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My family speaks German, and as a child I didn't grasp the concept of foreign languages. So when I first heard my aunt's husband, who was from Hungary, say a German word (as opposed to some Gibberish I couldn't understand), I exclaimed: "Look! Uncle Georg can speak!"
I still hear this regularly from my relatives.
I used to think that as 'wee' meant 'yes' in French 'poo' must mean 'no'
Well, it made sense to me at the time ;)
My friend convinced me he was American and i used to bug him every day - "Go on, say something in American" and he'd make up some random gibberish and I really thought he was speaking American. We're both English. I believed all the cop shows like Kojak were set in London and those were London accents.
When I was young I thought that 100 years ago everybody spoke the same language, and the languages we speak now were invented for wars to protect our secrets against other nations.
When I first learned about French, I thought that every word in English would be the same in Freanch, except 'le' or 'la' would be in front.
Not long after my discovery, I met a girl named Larissa. I had never heard such a funny name before and assumed that it was French (it's actually Russian). That night I looked in my dictionary and found that Rissa means 'the genus Laridae'.
Genus is a species, and Laridae is the scientific name for 'gull' as in the kind of bird.
From then on I thought that my friend turned into a seagull every night and would turn back into a little girl in the morning so she could go to school.
It wasn't me but my grandmother used to believe that everybody spoke Catalan and Sapnish. And thus she would say things like: How intelligent the Brittish children are, they are so little and they already speak English!
I was about 6 or 7 and was given a book of simple French words. I spent ages trying to work out the code which governed the translation, e.g. if hello was merci, then h=m, e=e, l=r etc. depending on where the letters were in the word. I used to make up my own languages on this basis.
I still do have too much fascination with words - I study linguistics.
I'm Irish when I was little I used to think I was living in England because everyone spoke English and that we had to learn Irish in school because Ireland had taken over the world, oh what a fool I was.
I heard my mum talking about foreign people, and I later asked, "have you ever been to Foreign?"
I grew up in Estonia, speaking Estonian. When I was nine, my dad moved to Sweden and after about 6 months me, sister and mum went to visit him. I knew that in Sweden people spoke Swedish, so I was convinced that once we'd get off the boat in Sweden and met dad we would all speak Swedish to each other and understand it perfectly. And when we returned to Estonia we would speak Estonian again... When we actually arrived I was very confused as to why we still spoke Estonian and, worse, why I couldn't understand what other ppl around me were saying....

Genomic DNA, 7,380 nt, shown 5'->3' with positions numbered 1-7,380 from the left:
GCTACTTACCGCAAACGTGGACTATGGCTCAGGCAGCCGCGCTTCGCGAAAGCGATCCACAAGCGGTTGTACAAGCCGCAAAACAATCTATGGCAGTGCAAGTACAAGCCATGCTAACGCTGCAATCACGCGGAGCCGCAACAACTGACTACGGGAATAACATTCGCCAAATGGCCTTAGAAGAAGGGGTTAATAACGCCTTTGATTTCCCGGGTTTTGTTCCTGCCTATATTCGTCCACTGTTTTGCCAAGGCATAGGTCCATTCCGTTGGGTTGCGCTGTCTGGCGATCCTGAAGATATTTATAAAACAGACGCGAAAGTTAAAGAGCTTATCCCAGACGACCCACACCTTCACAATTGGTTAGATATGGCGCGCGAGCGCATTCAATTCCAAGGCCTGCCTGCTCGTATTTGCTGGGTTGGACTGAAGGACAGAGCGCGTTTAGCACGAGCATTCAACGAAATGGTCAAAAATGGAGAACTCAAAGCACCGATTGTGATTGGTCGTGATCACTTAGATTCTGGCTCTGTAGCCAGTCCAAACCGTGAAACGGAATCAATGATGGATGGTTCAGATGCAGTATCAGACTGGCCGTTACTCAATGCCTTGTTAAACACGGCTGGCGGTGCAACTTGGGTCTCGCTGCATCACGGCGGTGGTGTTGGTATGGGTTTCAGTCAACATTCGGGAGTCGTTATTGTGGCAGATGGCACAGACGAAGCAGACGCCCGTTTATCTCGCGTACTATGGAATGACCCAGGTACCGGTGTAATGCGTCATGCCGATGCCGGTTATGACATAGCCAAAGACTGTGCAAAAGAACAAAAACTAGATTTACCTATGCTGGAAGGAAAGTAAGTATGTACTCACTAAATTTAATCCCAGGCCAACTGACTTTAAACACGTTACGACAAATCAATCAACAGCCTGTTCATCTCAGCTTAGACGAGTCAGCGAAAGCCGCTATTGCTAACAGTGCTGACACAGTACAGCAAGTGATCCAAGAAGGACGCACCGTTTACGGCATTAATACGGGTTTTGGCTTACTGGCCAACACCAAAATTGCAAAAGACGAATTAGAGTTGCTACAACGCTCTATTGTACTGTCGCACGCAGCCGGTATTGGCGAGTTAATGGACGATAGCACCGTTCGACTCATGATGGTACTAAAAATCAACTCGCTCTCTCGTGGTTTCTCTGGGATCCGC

When I was young I used to be amazed when I watched news programmes where someone was being interviewed and you could see dozens of microphones shoved in their face. I thought that each microphone automatically translated the speakers words into a different language so that everyone in the world would be able to understand it!
my friend thought that French was pronounced like English backwards, because we live in Canada, and English is on one side of packaging, and French on the opposite side.
I remember when we had German at school, a boy in my class thought 'Notizen' (notes) was pronounced 'no-tits-then'!!! Hours of laughs when he read it out one day.....!
when I was little, I thought that each foreign language was just a 'code', + you could learn it by finding out which letters represented which. The only foreign word I knew was 'oui', so I had a starting point for learning French:
I was dying to find something writen in French so I could crack more of the code...
When I was a toddler, I had lots of toddler friends who were non-English speakers, but I had no concept of different languages and just thought that they had their own words for things. We all just spoke our own language and listened in eachother's languages. I understood "pass the red crayon" in three languages and had no idea I had language skills.
For the longest time I thought Pig Latin was an actual language that they spoke in a part of Europe.
When i was little i used to think that when a foreign person spoke subtitles would appear, like in a foreign movie or something.
When I was about 8 years old my mom took me to the shoe store. I thought the woman who attended to us talked funny and I asked my mom why. My mom said it was because she had an accent. (She had a French accent). I missheard what she had said. I thought my mom said 'accident' and for years I thought people who talked funny had been in accidents!!
As a child I knew that in Israel the language spoken was Hebrew. Since my exposure to Hebrew was limited to the chanting I heard at Synagogue, I assumed that in Israel people went around chanting to each other all day.
I used to believe that when people wrote in cursive, they were writing in Spanish.